I think he is using VHS in place of the coal industry the fossil fuel industry or the steel worker and aluminum industry. Something that is 19th century industries as opposed to things that show ld be supported, like solar panels. This is a poor family like so many of us are these last year and months and progressing to homelessness and joblessness and bankruptcy due to the price gouging of Big Pharma and Medical insurance. These days when the poor can’t afford to visit Drs while , the middle class who also can’t afford to pay insurance bills. This is wrong, we have become a 2nd class country.
Wonderfully inappropriate juxtaposition of disparate situations!
The Rump also wants to save the whaling industry.
I’m getting all my digital media transferred to VHS
But…But…But…what about the buggy whip and gramophone makers???
Years ago, I saw a news report and this guy said the same about steel, his great grand pappy was a steel mill worker, his grand pappy was a steel mill worker, his pappy was a steel mill worker and by god he was gonna be a steel mill worker!! When I realized my plant wouldn’t last, I went to night school and became a programmer, screw great grand pappy.
I worked in a can factory years ago; the steel we cut up from Germany and Japan was 1st class; the US steel got about 30% rejection – just crap. Problem? The ownership class hadn’t updated US mills in over 100 years.
Now the mills are closed; does anyone think the Orange Blivet’s tariff will convince his golfing buddies to invest in reopening them?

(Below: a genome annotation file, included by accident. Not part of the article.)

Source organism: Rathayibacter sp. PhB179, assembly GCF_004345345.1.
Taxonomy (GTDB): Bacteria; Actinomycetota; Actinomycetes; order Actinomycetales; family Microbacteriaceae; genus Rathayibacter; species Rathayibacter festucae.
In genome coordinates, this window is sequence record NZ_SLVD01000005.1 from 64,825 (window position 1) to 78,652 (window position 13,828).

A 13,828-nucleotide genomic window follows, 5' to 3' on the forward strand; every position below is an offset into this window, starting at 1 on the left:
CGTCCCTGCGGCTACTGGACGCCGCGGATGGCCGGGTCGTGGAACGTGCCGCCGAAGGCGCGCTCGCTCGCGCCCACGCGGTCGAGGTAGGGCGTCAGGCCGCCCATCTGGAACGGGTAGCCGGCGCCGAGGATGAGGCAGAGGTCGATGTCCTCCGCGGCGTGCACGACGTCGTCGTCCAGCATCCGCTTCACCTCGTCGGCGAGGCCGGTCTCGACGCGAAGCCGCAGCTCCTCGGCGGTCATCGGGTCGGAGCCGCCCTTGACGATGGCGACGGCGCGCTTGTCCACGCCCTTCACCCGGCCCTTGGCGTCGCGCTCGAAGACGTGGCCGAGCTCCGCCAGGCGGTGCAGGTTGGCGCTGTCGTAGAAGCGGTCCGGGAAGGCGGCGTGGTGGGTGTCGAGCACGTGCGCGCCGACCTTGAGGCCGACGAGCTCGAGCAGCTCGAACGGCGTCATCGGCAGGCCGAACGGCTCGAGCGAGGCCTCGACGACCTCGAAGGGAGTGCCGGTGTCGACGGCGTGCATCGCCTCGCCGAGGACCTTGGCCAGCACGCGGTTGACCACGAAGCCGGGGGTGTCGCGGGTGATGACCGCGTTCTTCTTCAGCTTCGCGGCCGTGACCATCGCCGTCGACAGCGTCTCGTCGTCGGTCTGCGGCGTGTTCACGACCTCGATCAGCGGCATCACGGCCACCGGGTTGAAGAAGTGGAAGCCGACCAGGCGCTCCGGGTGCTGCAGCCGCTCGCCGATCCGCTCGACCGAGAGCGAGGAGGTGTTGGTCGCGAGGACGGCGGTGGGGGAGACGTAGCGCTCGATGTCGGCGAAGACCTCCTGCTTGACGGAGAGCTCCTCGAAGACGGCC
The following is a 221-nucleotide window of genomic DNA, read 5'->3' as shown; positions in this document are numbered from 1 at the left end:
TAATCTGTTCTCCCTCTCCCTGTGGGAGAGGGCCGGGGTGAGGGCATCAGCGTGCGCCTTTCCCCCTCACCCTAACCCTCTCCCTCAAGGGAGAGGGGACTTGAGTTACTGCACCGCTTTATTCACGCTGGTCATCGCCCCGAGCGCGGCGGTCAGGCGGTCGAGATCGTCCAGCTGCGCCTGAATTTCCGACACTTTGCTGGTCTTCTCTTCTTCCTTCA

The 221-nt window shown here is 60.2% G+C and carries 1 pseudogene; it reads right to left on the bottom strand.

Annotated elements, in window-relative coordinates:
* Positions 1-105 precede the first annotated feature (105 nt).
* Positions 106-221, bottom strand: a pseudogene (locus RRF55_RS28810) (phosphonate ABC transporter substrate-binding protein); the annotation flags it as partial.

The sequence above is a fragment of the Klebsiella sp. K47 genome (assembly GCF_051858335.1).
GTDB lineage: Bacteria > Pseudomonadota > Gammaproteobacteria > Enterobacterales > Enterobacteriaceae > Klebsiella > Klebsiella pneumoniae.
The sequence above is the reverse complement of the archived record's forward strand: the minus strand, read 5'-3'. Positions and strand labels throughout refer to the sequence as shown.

There is no true quality in VHS. It is magnetic dust in plastic. Regina disks have holes in a steel disk that will last forever.
It isn’t just the new taxes on imported VHS and DVD, it is Cohn’s surprise resignation that is the real risk. Very few people work in VHS-producing industries in the US, so the upside to media protectionism is tiny. But all of us consume media on VHS and DVD, these are’t a particularly significant share of the overall American economy. The core risk here is that without a disciplined policy process or knowledgeable advisers, Trump is left to rely on his own instincts on this subject, which are strangely unsound. His view is that trade wars are good for the US “good, and easy to win” because we currently run a trade deficit. To say he doesn’t understand trade policy correctly sounds almost redundant, as he doesn’t appear to understand any aspect of federal policy correctly. A critical difference with trade is that a protectionist viewpoint is something Trump has clung to strongly over the years even as much of the rest of his political “thinking” has evolved. The first year of America’s experiment in electing a president who had no idea what he’s doing could have gone worse, but the second year is off to a rocky start so far. And the current trends are not encouraging.
Emperor tRUMP is truly a 20th Century president. Trouble is….we’re well into the 21st Century !
Manufacturing in the U.S.A. has gone the way of the Dodo, and no amount of populist posturing is going to bring it back !